News is out that Papa Benny’s next encyclical is on the way, and it is about (wait for it) social and economic justice. According to Timesonline:
It will focus on humanity’s social and economic problems in an era of globalisation… The encyclical, drafted during his recent holiday in the mountains of northern Italy, takes its cue from Pope Paul VI’s encyclical Populorum Progressio (On the Development of Peoples), issued 40 years ago. In it the pontiff focused on “those peoples who are striving to escape from hunger, misery, endemic diseases and ignorance and are looking for a wider share in the benefits of civilisation”. He called on the West to promote an equitable world economic system based on social justice rather than profit.
When is he going to get around to writing that hard-hitting, reform-of-the-reform, Rottweiler dogmatic treatise we’ve all been waiting for? Has the Holy Father gone all leftie on us?
Of course there was a lot of surprise when the first encyclical came out. But anyone who had read anything written by Joseph Ratzinger (other than the edicts of the CDF) was not surprised that his first encyclical was on love. The same goes for this new encyclical (if the reports are correct). There are clues all over the place.
Last night I was reading through Benedict’s “Jesus of Nazareth”, and just came across this line in the Sermon on the Mount chapter:
Of course, this brings up the whole question of the relationship between faith and social order, between faith in politics. (p112)
Yesterday I was also reading the Holy Father’s August 1 general audience on the topic of St Basil. After treating (briefly) Basil’s theology of the Trinity, the Holy Father went on to treat at some length Basil’s theology of Justice. In fact, he said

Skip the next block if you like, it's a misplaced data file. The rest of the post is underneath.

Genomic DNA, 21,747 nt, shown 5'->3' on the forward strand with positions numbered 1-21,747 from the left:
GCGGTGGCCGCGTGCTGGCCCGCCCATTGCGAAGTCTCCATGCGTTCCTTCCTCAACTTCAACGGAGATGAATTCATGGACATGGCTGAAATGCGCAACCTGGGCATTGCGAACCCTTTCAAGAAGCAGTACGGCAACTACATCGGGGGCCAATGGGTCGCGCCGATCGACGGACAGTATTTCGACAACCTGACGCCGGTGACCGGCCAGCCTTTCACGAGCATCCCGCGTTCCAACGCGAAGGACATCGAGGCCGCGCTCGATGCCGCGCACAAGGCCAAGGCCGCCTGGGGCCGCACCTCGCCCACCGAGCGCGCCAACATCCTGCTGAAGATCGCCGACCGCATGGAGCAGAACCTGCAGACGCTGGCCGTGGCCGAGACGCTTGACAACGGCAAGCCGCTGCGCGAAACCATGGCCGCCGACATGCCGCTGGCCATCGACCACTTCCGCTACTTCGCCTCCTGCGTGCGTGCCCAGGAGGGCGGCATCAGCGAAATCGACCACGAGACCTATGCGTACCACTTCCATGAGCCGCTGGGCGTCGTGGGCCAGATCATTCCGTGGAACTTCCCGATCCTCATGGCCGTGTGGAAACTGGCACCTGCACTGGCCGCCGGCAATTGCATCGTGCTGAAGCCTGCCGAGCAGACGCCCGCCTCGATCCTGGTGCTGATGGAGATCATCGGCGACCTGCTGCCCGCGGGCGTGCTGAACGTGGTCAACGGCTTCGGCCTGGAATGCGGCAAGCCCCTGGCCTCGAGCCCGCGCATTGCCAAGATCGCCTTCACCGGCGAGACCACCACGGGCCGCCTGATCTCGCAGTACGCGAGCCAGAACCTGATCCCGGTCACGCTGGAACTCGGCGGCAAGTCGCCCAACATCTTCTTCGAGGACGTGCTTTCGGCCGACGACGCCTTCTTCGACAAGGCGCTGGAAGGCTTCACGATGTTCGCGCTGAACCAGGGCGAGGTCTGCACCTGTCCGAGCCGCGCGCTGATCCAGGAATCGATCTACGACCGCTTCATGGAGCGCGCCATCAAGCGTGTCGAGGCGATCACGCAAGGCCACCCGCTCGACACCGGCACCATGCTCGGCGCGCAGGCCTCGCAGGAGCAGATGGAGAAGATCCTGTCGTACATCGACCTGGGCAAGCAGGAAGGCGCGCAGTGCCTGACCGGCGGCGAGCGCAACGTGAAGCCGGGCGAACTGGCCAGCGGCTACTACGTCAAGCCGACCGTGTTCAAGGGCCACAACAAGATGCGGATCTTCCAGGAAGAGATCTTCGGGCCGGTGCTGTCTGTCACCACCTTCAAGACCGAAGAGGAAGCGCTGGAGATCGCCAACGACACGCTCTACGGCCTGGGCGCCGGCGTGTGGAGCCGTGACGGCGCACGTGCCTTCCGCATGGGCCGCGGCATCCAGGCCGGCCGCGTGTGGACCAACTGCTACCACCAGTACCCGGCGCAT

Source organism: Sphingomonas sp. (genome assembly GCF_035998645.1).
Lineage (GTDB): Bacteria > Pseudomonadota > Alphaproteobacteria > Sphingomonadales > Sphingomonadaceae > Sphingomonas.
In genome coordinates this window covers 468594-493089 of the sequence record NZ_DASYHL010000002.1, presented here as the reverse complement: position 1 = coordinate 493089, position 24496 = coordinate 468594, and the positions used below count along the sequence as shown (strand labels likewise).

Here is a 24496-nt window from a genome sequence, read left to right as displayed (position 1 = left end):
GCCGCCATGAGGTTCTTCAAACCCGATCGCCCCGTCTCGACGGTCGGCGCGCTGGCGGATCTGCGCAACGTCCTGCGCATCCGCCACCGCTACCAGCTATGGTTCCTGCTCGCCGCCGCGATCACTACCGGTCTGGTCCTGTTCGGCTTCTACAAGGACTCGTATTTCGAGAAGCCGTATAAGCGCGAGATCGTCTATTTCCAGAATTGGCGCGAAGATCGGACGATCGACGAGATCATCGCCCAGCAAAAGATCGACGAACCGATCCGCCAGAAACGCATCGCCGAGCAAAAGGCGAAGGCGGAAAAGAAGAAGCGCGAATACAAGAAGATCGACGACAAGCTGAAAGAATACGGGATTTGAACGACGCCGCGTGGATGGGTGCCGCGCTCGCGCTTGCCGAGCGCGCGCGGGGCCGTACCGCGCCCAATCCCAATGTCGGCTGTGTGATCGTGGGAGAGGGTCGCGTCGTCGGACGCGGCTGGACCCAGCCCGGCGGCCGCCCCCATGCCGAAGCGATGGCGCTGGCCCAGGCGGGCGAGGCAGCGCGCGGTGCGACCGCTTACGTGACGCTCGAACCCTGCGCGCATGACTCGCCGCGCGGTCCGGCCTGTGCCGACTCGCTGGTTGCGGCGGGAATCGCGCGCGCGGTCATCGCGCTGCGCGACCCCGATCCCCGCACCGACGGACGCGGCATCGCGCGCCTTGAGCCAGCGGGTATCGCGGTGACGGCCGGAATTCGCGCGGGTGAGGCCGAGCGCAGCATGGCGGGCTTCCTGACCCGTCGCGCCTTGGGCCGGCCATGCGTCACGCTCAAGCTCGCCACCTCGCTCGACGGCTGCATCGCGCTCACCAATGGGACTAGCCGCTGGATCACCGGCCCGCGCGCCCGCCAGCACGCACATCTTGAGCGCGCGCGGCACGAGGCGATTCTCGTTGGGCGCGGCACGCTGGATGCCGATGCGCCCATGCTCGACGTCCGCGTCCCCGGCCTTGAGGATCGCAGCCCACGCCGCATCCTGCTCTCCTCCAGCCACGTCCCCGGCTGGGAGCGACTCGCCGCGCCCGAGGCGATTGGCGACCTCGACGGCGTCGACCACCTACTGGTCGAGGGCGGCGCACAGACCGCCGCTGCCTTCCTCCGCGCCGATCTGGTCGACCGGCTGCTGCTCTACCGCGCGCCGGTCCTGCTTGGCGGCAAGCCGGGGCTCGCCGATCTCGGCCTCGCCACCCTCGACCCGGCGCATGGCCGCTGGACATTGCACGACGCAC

We see that St Basil is truly one of the fathers of the church’s social doctrine.
basically the audience is one quote after another from St Basil regarding our duty of charity towards our fellow human beings. He concludes:
Dear brothers and sisters, I think one can say that this Father from long ago also speaks to us and tells us important things.
In the first place, attentive, critical and creative participation in today’s culture.
Then, social responsibility: this is an age in which, in a globalized world, even people who are physically distant are really our neighbours; therefore, friendship with Christ, the God with the human face.
And, lastly, knowledge and recognition of God the Creator, the Father of us all: only if we are open to this God, the common Father, can we build a more just and fraternal world.
I would be very disappointed the next encyclical was simply a restatement of the social doctrine of the church are ready to be found in the Church’s compendium of social doctrine. But I would be surprised if this was all it was.
I believe that we have some clues in this general audience on St Basil and the chapter on the Sermon on the Mount in Benedict’s book on Jesus. The chapter of the Sermon on the Mount shows that the confession of the divinity of Christ is at the centre of Jesus moral teaching. The Pope’s citations from St Basil show that social doctrine is firmly based on the Church’s doctrine of the holy Trinity. Both methods would seem to suggest that as with the last encyclical we will receive something in two parts: the first part being a dogmatic reflection and the second part the practical conclusions that we must draw from this theology.